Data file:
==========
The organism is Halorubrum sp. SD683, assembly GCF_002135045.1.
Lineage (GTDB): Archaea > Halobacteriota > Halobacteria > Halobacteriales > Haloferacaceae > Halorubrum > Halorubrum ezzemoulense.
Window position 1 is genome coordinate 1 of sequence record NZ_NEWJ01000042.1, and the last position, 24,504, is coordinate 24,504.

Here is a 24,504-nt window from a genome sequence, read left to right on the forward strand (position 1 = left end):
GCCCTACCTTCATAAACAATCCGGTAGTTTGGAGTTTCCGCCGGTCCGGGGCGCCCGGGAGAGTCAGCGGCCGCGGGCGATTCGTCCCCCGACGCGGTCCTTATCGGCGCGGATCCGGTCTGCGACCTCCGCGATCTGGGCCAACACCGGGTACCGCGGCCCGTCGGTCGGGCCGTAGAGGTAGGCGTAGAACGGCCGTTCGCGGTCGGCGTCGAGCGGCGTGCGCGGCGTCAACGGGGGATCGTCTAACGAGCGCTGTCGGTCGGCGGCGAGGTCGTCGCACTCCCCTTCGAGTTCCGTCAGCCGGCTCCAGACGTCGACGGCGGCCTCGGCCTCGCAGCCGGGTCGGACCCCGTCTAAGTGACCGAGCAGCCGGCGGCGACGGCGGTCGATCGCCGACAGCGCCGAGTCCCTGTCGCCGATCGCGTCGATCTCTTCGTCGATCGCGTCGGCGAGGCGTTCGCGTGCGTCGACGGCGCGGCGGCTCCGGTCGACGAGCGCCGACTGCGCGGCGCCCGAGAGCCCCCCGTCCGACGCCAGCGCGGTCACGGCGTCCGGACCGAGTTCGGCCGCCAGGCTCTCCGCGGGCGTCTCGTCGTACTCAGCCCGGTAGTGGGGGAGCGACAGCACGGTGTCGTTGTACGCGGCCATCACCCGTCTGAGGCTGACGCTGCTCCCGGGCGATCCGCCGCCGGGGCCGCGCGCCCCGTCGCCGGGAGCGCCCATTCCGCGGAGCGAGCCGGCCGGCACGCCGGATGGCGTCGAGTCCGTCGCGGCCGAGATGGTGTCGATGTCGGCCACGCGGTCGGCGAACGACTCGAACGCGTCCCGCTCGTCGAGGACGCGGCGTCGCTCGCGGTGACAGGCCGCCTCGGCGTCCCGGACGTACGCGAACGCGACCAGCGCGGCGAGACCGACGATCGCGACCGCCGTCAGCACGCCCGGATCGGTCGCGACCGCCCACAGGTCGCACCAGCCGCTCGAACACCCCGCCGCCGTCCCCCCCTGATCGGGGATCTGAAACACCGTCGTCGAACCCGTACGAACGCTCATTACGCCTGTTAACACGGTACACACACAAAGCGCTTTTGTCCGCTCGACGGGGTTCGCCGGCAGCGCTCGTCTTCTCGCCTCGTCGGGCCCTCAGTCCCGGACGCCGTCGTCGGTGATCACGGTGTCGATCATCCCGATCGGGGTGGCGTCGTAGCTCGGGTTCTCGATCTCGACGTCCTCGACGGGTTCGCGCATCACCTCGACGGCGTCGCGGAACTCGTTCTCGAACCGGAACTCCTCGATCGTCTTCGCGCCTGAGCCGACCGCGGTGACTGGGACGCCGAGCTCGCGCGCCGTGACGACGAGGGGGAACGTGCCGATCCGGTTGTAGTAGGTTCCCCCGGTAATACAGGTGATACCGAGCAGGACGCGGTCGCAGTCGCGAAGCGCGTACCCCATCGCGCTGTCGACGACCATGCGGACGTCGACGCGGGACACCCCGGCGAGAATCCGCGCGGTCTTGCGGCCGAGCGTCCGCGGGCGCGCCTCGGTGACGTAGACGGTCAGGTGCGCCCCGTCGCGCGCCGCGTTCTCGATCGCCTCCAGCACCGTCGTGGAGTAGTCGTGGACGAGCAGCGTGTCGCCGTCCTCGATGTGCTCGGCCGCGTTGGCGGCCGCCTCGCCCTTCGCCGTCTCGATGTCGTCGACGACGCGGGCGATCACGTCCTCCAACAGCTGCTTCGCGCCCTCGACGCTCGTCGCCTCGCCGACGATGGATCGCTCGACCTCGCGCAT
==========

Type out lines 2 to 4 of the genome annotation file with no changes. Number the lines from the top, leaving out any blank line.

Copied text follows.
Lineage (GTDB): Archaea > Halobacteriota > Halobacteria > Halobacteriales > Haloferacaceae > Halorubrum > Halorubrum ezzemoulense.
Window position 1 is genome coordinate 1 of sequence record NZ_NEWJ01000042.1, and the last position, 24,504, is coordinate 24,504.

Here is a 24,504-nt window from a genome sequence, read left to right on the forward strand (position 1 = left end):